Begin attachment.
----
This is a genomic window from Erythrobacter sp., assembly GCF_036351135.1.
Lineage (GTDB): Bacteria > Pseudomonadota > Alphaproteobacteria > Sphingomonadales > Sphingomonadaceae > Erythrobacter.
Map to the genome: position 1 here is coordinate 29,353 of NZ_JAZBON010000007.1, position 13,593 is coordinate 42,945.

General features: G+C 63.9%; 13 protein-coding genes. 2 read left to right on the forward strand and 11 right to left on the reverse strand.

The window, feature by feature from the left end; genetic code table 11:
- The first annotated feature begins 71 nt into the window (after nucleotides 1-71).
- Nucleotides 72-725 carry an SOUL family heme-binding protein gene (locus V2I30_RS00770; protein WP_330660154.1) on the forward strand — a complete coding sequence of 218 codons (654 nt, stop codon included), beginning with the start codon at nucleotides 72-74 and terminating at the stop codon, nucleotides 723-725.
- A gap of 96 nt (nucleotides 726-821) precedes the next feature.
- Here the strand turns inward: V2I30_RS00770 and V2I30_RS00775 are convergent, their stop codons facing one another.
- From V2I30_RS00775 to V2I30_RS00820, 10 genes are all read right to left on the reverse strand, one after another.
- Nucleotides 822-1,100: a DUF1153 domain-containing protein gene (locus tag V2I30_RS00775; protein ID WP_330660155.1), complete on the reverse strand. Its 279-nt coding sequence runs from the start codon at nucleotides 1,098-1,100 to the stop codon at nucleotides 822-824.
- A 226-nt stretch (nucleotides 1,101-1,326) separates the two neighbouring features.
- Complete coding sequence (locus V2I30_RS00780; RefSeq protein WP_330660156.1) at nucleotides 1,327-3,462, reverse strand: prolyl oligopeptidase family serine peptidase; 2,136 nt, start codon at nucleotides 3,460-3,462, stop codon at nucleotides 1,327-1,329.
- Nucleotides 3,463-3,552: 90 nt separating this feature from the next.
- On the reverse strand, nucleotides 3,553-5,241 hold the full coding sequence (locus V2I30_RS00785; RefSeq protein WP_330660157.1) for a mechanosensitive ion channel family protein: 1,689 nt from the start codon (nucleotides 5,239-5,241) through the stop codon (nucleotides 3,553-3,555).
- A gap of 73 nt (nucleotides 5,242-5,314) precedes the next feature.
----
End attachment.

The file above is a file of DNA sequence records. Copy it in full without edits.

This is a genomic window from Erythrobacter sp., assembly GCF_036351135.1.
Lineage (GTDB): Bacteria > Pseudomonadota > Alphaproteobacteria > Sphingomonadales > Sphingomonadaceae > Erythrobacter.
Map to the genome: position 1 here is coordinate 29,353 of NZ_JAZBON010000007.1, position 13,593 is coordinate 42,945.

General features: G+C 63.9%; 13 protein-coding genes. 2 read left to right on the forward strand and 11 right to left on the reverse strand.

The window, feature by feature from the left end; genetic code table 11:
- The first annotated feature begins 71 nt into the window (after nucleotides 1-71).
- Nucleotides 72-725 carry an SOUL family heme-binding protein gene (locus V2I30_RS00770; protein WP_330660154.1) on the forward strand — a complete coding sequence of 218 codons (654 nt, stop codon included), beginning with the start codon at nucleotides 72-74 and terminating at the stop codon, nucleotides 723-725.
- A gap of 96 nt (nucleotides 726-821) precedes the next feature.
- Here the strand turns inward: V2I30_RS00770 and V2I30_RS00775 are convergent, their stop codons facing one another.
- From V2I30_RS00775 to V2I30_RS00820, 10 genes are all read right to left on the reverse strand, one after another.
- Nucleotides 822-1,100: a DUF1153 domain-containing protein gene (locus tag V2I30_RS00775; protein ID WP_330660155.1), complete on the reverse strand. Its 279-nt coding sequence runs from the start codon at nucleotides 1,098-1,100 to the stop codon at nucleotides 822-824.
- A 226-nt stretch (nucleotides 1,101-1,326) separates the two neighbouring features.
- Complete coding sequence (locus V2I30_RS00780; RefSeq protein WP_330660156.1) at nucleotides 1,327-3,462, reverse strand: prolyl oligopeptidase family serine peptidase; 2,136 nt, start codon at nucleotides 3,460-3,462, stop codon at nucleotides 1,327-1,329.
- Nucleotides 3,463-3,552: 90 nt separating this feature from the next.
- On the reverse strand, nucleotides 3,553-5,241 hold the full coding sequence (locus V2I30_RS00785; RefSeq protein WP_330660157.1) for a mechanosensitive ion channel family protein: 1,689 nt from the start codon (nucleotides 5,239-5,241) through the stop codon (nucleotides 3,553-3,555).
- A gap of 73 nt (nucleotides 5,242-5,314) precedes the next feature.